Putting Bad Dreams to Rest
An interesting topic came up at dinner the other night. As we were all sitting at the table, Bug asked Bebe what she was talking about in her sleep the other night. Of course she couldn’t remember but Bug pressed on and kept talking about how she mumbled and tossed and turned.
Bug must have forgotten about how much he used to talk in his sleep when he was younger. His dad and I have vivid memories of him coming to us, teary-eyed and begging to sleep with us over a bad dream or listening to him talk to cartoon characters in a sleepy whisper.
Scientists know now that even newborns dream and as they get older and their speech develops, we parents get let in on their world of dreams. But not all dreams are good ones, my sister suffered from night terrors for years and even my husband recalls having horrible dreams to this day. Even I remember a dream about a scary woman in a white robe coming to my grandmother’s apartment and… that’s as much as I need to remember.
It can be difficult for us to try and fight off the night time terrors and the bad dreams of our children. We often don’t know what we’re fighting; only that our children are petrified by something when they close
their eyes at night to sleep.
Dreams are generally an extension of our waking life. In our dreams we may act out what our conscious won’t let us in our waking life. It can be a relief but it can also be scary. If bad dreams persist with your child then it might be time to do some investigative work to find out if they’re experiencing some difficulty or trouble somewhere. Problems at school, with teachers, friends, and even family changes can all manifest in our dreams.
However, dreams can often be a result of a physiological change as well. Children who are going through growth spurts may experience more vivid or realistic dreams, including bad dreams. It’s important to note that most kids do outgrow bad dreams.
At some point nearly every child will have a bad dream or a nightmare and just as they are rudely awakened by it; so will you. Unfortunately there isn’t a sure fire or even one way to help put your child’s bad dreams to rest. However, there are several things you can do to help your child work through the dreams they are having so everyone can rest easier.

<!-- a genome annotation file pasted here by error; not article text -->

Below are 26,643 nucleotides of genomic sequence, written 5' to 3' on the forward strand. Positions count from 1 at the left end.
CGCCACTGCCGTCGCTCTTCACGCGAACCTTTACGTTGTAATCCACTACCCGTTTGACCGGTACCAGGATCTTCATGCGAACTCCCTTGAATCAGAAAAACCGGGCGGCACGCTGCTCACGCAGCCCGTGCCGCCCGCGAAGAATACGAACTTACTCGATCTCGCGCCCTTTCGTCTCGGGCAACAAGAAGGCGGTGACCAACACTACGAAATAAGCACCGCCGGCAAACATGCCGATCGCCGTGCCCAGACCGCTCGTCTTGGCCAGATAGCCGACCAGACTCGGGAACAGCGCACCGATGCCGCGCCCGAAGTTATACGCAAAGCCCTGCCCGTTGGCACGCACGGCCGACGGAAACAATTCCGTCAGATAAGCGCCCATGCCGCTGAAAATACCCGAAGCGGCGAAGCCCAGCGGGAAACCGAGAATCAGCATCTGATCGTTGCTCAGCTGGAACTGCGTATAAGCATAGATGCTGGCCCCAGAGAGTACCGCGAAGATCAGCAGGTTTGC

Limit Scary Movies and Television - Whenever possible, I try to prevent the bad dreams from even coming in the first place. The kids aren’t allowed to watch or read anything “scary” before bed. Now we’re pretty good at limiting these kinds of things in general but it definitely helps to limit this kind of television viewing right before bed.
Talk it Out – If your child is pretty awake and shook up from their dream, let them tell you about it. Really. Listen. Don’t interrupt or doubt them if they tell you something outrageous (ask me about the dragon slayer who looked like my dad and the donut shop I visited while he slayed the dragons sometime) because even the outrageous is important to them. It doesn’t have to make sense but just like adults, even kids need to tell their story.
I’ll admit that when it’s in the middle of the night, the last thing I want to do is get up and check for scary things. I’ll often let whoever is having the bad dream climb in bed and sleep with me. I realize that this isn’t an option for every parent and it’s not something that you want to turn in to a habit but having mom or dad close to you while you sleep, can often make a child, especially a young child feel comforted and safe from bad dreams.
It’s far easier for adults to wake up from a dream and understand that what happened wasn’t real. We can compartmentalize the dream quickly and often fall back asleep with no problems. Children aren't able to do this because a dream still feels real to them and bad dreams can be very terrifying.
What you do to combat bad dreams is ultimately up to you; patience and understanding are important skills in helping kids cope with bad dreams. Dismissing their fears and bad dreams can cause your child more emotional pain and stress than necessary.
What tactics do you use to soothe your child when they have a bad dream? Share your tips for combating bad dreams in the comments!